Earth Day 2018

A Roundup of Earth Day 2018

Jane Marsh - April 23, 2018

We are reader-supported. When you buy through links on our site, we may earn affiliate commission.

Every year, millions of people around the globe celebrate Earth Day. Earth Day 2018 is a chance to soak in all the beauty of the earth while raising awareness of how everyone can help make it a better place. Everyone can work to decrease pollution. Many people come together on Earth Day for this very reason. Everyone wants to make a difference. A large group of people aiming for the same goal makes the impact all the larger.

For Earth Day 2018, plenty of these events were available for people to attend if they wanted to go green. Some might not have known how they could contribute, while others might have already been living a green lifestyle and wanted to help others join the cause. There are lots of different ways that people in all parts of the world can celebrate and help the earth, which makes each event special.

From festivals to parades, people celebrated Earth Day 2018 with the kind of pride that comes along with living on such a beautiful planet. There’s so many reasons to love the earth and give back to it. Check out some of the ways that people came together at Earth Day events. Whether they did something to give back or just tried to learn something new, everyone made a positive impact by attending these events.

San Francisco, California

People in San Francisco celebrated a little early this year with speakers ready to present on a variety of topics. Save the Redwoods League partnered with Bioneers, SF Sustainable Fashion Week and the California Academy of Science to inform audiences about things like recycling, climate change and how politics and technology intersect with the environment. What made it even better was that it was completely free, so the public was able to attend for as long as they wanted.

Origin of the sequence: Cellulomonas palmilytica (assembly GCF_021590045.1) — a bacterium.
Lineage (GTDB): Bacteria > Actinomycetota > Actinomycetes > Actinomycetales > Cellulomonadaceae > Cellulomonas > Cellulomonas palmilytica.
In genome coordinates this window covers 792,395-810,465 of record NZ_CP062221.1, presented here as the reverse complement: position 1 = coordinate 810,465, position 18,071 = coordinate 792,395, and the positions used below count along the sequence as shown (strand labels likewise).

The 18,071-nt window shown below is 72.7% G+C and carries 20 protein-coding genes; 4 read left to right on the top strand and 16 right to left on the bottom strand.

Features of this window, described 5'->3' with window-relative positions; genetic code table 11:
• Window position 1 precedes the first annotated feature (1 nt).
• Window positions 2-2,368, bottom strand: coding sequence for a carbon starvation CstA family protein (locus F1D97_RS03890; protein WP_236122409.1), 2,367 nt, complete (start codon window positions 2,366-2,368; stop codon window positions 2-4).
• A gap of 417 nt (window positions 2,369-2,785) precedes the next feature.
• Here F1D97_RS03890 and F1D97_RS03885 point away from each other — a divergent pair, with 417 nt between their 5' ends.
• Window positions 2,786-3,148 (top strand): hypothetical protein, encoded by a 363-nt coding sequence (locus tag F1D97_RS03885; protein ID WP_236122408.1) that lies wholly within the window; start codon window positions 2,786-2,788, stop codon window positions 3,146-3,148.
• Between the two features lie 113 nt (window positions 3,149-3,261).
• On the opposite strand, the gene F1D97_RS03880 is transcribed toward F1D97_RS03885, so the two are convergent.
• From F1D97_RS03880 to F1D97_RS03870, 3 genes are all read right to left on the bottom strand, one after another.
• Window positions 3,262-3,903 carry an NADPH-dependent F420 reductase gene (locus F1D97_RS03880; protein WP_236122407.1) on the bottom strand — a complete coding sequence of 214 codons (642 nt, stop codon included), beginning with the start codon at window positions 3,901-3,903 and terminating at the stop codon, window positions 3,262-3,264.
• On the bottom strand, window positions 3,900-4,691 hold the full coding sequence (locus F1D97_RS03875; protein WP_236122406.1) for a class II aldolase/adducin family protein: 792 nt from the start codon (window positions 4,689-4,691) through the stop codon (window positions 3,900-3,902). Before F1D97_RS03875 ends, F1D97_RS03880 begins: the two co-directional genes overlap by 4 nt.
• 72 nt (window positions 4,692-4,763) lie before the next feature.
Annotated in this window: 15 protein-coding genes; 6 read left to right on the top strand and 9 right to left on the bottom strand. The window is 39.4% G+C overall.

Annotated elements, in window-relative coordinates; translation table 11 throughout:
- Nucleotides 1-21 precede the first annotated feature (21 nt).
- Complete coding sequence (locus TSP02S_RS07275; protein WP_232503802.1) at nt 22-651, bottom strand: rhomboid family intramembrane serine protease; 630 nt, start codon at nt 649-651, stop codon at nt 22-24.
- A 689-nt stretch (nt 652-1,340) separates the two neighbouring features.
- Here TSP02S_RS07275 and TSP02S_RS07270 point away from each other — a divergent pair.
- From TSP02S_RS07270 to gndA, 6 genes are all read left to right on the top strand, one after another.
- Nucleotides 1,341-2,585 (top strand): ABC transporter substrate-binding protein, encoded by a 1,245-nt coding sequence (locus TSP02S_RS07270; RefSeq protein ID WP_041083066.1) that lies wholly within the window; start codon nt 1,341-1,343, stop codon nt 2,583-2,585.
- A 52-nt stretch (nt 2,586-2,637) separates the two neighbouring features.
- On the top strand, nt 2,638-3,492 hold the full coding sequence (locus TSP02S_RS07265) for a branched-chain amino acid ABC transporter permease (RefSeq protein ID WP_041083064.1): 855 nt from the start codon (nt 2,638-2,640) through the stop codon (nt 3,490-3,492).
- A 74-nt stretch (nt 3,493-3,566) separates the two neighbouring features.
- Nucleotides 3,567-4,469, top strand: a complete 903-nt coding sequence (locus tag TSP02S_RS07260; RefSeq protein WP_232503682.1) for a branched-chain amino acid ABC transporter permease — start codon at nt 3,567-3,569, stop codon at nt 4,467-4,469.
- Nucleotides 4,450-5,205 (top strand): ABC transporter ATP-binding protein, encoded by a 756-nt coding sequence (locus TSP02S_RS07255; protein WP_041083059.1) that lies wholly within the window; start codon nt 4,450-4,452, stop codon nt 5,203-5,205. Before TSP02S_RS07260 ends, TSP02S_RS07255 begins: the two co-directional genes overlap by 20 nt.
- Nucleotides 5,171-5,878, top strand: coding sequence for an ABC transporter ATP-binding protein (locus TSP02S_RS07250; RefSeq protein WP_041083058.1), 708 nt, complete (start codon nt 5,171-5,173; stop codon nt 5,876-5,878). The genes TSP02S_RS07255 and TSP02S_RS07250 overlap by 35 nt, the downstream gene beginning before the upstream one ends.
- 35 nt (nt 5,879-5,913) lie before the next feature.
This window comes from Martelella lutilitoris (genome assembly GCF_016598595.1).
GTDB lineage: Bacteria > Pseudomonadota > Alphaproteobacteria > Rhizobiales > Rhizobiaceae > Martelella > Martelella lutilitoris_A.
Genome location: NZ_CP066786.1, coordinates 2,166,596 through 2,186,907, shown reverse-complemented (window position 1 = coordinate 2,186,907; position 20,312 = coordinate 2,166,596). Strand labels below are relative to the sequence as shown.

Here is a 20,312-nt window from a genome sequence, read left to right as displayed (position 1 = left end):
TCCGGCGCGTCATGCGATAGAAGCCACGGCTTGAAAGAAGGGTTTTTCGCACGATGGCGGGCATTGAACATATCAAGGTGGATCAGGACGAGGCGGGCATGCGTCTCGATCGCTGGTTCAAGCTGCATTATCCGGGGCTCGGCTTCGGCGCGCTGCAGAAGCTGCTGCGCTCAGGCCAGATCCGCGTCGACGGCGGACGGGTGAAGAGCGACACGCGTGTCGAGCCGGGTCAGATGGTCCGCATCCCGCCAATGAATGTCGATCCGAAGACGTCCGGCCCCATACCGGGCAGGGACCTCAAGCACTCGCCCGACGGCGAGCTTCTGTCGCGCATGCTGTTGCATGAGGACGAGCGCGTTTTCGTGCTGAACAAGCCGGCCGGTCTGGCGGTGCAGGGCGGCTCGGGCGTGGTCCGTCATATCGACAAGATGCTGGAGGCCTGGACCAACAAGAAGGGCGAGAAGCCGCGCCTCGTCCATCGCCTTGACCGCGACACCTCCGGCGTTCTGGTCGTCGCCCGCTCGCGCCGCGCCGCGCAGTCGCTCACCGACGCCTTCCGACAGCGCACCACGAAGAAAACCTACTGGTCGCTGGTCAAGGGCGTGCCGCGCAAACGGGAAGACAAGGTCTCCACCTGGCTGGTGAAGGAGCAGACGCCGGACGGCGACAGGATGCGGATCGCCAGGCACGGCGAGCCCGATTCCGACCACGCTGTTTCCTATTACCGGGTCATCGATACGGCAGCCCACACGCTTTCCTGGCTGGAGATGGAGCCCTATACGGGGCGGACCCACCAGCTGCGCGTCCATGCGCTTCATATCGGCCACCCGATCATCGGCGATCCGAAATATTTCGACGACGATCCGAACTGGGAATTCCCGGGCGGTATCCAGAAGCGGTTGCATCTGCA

York, Pennsylvania

Over in York, Pennsylvania, a special film screening of “SEED: The Untold Story” was shown for free to the general public. As the climate changes, plants have to adapt to that change, so farmers are trying to keep our culture connected to seeds by saving one of humanity’s most treasured resources. With 94 percent of seed varieties having disappeared, it’s important for more people to be aware of this issue to minimize its impact in the coming future.

Washington D.C.

People who live and work in the D.C. area know that it has a large draw of tourists on a daily basis, which makes it the perfect place to celebrate Earth Day. They’re able to reach people quickly while getting them involved, which is why they celebrated conservation success at the Smithsonian’s National Zoo. Education stations and Animal Enrichment activities provided everyone from children to adults with the opportunity to learn something and leave with a more informed perspective.

Chicago, Illinois

The key to make people get invested in an issue is to make it personal, which is something the Chicago Botanic Garden understands. They brought a science fair to life with three days of science activities like looking through a telescope and discovering biospheres in your own backyard. There was also a poetry slam for those who leaned more creatively than scientifically.